Thomas Campbell



Thomas Campbell is buried in Poets' Corner, Westminster Abbey, London, England.

Poets' Corner

Campbell was born in Glasgow, the youngest of eleven children. He was educated at Glasgow Grammar School and at Glasgow University (1791-1795).

In 1799 he published The Pleasures of Hope which proved to be an instant success with the public. However, his second collection Gertrude of Wyoming didn't appear until 1809. Throughout his life Campbell was plagued by fears that he would not live up to his early poetic achievements. He was also lacked organisational skills and wrote slowly.

In 1803 he married his cousin Matilda Sinclair and the couple had two sons. Tragically his second son died of scarlet fever in 1810 and his first developed mental health problems. In 1828 Matilda also pre-deceased him.

In 1819 Campbell finally published his important critical study Specimens of the British Poets - a work which took over fifteen years to reach completion.

Thomas Campbell

Campbell also played a major role in the founding of the University of London. In recognition of his services, he was elected Lord Rector of Glasgow University on three occasions; the third time in preference to Sir Walter Scott.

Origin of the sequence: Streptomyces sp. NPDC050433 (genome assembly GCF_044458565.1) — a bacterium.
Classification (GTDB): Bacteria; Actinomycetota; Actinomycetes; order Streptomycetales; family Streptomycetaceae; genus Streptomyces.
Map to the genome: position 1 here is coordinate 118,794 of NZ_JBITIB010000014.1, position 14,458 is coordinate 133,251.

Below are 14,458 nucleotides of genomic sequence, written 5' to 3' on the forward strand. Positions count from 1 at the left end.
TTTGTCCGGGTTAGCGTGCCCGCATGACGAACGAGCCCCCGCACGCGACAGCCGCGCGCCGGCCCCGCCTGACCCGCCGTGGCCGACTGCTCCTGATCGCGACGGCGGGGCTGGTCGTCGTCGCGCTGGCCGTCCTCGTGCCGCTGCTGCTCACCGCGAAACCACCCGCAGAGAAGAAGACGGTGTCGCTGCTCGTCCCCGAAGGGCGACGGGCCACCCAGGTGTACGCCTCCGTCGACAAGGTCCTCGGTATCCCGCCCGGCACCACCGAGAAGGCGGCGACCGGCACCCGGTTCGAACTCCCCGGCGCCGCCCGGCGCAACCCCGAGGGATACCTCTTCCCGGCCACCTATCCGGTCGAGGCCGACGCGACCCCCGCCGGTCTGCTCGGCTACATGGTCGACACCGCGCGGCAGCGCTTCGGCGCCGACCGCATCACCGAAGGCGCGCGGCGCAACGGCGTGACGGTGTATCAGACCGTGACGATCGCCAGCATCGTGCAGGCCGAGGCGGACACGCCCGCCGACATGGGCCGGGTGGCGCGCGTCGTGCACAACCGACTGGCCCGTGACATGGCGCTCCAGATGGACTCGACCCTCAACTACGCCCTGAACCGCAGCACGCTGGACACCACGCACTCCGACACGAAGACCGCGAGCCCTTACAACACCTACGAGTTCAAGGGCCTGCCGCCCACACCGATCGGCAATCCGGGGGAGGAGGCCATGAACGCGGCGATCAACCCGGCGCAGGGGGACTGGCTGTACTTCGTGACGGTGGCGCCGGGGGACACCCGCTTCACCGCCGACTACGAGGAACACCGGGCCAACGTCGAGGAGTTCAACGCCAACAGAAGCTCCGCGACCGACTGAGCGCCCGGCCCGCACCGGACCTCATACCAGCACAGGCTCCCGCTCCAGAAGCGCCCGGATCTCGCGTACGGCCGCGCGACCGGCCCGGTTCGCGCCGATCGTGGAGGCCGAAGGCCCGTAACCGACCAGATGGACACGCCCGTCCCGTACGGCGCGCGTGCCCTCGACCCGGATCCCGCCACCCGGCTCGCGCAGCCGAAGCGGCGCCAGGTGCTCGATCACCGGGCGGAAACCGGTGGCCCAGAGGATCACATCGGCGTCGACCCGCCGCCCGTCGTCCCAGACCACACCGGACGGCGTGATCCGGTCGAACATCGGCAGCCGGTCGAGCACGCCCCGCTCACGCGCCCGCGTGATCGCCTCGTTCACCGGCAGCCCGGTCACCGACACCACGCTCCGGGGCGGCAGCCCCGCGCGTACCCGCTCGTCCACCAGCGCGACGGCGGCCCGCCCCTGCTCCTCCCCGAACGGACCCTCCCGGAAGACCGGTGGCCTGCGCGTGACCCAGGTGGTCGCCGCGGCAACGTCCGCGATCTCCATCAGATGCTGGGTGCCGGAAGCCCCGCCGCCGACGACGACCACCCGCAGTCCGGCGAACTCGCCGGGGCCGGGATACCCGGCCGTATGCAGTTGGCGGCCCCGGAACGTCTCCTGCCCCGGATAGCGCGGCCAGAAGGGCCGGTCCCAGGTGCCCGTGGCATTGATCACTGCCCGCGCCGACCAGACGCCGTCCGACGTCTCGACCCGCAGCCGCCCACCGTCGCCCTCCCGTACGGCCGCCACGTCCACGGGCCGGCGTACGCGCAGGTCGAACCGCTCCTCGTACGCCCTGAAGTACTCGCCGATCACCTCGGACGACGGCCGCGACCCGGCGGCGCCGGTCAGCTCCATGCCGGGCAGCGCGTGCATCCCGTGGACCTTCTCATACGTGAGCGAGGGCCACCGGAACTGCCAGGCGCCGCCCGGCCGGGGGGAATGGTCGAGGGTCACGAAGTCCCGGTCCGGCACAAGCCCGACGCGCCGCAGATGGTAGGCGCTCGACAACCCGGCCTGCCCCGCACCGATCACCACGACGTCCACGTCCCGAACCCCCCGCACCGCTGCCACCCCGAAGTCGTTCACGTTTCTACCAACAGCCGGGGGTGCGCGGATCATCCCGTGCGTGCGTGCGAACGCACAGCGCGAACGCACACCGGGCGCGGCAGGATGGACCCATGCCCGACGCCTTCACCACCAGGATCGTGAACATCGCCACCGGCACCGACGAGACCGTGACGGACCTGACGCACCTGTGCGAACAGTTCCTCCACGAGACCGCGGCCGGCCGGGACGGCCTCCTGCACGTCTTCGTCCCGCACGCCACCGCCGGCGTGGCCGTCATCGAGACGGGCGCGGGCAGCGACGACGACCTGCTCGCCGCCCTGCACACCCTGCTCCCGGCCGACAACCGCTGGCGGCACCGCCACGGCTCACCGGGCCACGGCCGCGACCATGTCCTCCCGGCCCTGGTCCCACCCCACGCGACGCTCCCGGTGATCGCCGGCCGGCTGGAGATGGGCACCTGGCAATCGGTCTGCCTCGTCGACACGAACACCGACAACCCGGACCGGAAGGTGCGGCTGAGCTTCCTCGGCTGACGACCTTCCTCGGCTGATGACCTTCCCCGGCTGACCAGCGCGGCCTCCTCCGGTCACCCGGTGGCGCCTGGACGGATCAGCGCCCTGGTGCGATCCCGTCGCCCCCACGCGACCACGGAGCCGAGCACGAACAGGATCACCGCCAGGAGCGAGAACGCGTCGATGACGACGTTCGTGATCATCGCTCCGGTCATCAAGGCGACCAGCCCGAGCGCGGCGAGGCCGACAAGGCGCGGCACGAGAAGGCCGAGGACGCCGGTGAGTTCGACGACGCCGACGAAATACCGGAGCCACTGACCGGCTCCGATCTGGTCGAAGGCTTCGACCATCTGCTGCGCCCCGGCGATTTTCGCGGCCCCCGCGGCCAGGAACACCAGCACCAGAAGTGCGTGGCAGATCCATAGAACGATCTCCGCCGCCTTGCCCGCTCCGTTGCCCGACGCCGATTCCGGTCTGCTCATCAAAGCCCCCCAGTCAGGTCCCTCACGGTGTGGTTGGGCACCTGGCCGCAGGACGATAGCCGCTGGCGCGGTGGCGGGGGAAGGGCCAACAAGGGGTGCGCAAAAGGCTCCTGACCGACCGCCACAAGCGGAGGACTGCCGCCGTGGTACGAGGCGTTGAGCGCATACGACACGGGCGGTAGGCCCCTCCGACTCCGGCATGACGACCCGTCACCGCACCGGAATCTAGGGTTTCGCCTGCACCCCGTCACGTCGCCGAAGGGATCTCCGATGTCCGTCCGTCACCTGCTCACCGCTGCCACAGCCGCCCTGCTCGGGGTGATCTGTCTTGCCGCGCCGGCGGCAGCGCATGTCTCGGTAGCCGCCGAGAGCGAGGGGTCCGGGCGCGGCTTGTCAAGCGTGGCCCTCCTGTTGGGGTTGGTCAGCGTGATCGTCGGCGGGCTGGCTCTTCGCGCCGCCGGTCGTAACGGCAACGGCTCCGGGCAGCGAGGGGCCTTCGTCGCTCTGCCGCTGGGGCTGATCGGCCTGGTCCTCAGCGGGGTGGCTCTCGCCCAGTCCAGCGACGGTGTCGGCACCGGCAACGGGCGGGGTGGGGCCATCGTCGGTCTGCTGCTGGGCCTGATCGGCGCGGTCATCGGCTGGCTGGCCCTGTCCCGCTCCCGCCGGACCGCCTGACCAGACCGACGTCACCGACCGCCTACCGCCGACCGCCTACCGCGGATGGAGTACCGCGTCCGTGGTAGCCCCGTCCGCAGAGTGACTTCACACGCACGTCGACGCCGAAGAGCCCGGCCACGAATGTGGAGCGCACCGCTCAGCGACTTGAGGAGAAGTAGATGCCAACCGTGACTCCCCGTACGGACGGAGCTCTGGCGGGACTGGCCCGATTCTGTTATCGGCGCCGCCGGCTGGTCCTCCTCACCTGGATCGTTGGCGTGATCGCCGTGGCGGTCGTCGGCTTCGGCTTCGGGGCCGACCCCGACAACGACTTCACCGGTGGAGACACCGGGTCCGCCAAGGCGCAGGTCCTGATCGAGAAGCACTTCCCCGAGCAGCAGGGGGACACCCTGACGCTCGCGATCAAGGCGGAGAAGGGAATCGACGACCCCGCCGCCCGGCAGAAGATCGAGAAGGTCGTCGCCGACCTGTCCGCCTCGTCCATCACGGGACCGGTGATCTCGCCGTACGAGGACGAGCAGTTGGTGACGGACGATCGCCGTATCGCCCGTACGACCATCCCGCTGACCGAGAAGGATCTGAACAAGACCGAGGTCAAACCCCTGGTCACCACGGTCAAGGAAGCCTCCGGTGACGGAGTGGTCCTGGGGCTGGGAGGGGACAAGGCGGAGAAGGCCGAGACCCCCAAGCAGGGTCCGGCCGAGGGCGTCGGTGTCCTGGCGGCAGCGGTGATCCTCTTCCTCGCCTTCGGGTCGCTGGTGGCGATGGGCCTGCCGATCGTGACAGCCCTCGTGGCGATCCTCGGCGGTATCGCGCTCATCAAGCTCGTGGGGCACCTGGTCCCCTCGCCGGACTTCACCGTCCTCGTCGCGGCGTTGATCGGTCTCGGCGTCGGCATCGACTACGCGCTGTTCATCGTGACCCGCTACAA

Campbell was not particularly popular with his contemporaries. Carlyle once said of him: "There is a smirk on his face which would befit a shop-man or an auctioneer...his talk is small, contemptuous and shallow."

Campbell is chiefly remembered today for his skilful lyrical war poems such as Ye Mariners of England and HohenLinden.  

He died in Boulogne, France on 15th June, 1844.

Ye Mariners of England
That guard our native seas!
Whose flag has braved, a thousand years,
The battle and the breeze!

from Ye Mariners of England (complete poem)






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